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Mystery Monday

In 1936, S.S. Van Dine (author of the Philo Vance mysteries) published an article titled "Twenty Rules for Writing Detective Stories." Some of these rules, for example, 3 and 9 seem rather curious today.  Fans of police procedurals know it takes teamwork to find the guilty party.  Jack Reacher fans know he is too often irresistible to women who are not looking for a long-term commitment. As for some of the other rules, have they stood the test of time?  You be the judge.

1) The reader should have the same opportunity as the detective to solve the crime.

2) No tricks can be played to mislead the reader unless it is also done to the detective by the criminal.

3) The detective should not have a love interest.

4) Neither the detective nor one of the official investigators can turn out to be the criminal.

5) The villain must be found by logical deduction, not luck, accident, or un-motivated confessions.

6) The story must have a detective who also solves the crime (by detection).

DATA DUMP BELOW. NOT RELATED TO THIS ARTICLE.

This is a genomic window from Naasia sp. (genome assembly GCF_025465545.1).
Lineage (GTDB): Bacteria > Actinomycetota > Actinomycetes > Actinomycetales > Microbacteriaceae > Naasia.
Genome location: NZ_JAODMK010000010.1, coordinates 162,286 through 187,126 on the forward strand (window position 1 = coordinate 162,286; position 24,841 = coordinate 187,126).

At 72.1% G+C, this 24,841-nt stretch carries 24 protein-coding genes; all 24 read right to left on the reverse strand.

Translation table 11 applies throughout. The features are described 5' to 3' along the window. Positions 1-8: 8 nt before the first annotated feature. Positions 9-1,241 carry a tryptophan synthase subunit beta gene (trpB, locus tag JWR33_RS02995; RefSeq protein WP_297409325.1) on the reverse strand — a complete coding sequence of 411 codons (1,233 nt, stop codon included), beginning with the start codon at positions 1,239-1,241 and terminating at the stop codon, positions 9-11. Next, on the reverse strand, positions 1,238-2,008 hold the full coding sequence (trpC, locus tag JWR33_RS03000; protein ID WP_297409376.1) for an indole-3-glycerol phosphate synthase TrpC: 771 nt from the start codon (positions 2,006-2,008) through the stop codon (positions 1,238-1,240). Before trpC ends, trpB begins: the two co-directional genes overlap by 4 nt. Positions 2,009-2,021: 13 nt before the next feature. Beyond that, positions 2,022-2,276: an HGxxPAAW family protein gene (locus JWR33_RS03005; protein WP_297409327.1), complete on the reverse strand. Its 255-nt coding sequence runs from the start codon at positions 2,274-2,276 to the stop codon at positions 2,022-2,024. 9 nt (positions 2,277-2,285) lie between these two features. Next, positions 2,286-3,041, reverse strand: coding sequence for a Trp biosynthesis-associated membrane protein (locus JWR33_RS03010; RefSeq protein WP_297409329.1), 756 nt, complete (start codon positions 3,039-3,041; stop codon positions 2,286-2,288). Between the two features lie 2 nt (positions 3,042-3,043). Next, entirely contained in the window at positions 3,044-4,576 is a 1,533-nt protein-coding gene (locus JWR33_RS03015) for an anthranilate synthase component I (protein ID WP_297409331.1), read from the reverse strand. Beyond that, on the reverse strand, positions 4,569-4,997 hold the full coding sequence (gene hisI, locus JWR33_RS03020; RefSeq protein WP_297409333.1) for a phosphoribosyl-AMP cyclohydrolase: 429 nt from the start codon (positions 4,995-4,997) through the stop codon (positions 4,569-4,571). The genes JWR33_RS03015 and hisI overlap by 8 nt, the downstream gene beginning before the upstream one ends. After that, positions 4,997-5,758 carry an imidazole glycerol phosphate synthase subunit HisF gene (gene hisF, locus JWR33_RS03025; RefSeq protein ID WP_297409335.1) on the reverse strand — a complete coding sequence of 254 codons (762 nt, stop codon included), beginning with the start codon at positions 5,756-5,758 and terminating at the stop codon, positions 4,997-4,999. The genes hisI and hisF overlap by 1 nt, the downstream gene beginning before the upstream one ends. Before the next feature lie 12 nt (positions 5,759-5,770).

7) It must be a murder mystery ("the deader the corpse the better").

Custer, Sherman papers

Historians, genealogists, and researchers have a window of opportunity to view more than 115,000 U.S. Military Academy application documents dating to West Point's early years. Beginning with Veterans Day and running through Sunday, November 14, there will be no charge when viewing these images on Ancestry.com, a genealogy website. Thereafter, when searching from home, a person would need a subscription. However, the New City Library offers this database in the library as an ongoing  free database. Documents such as the papers of Lt. Col. George Custer and Gen William Tecumseh Sherman are there for the viewing.

Broadening Your Horizons

When you think of Fantasy, what elements immediately spring to mind?  Perhaps a vaguely medieval, pre-industrial setting, for starters-- thatched cottages, castles, a feudal system, and so on.  A young, questing hero, or maybe a team of adventurers wielding longswords and magic.  An evil witch or wizard.  For variety, let's toss in a few noble Fae folk, a stolid dwarf, and a troublesome halfling or two.  And it's not a proper fantasy without some fabulous beasts, right?  How about a fire-breathing dragon?  Classic... why is that, though?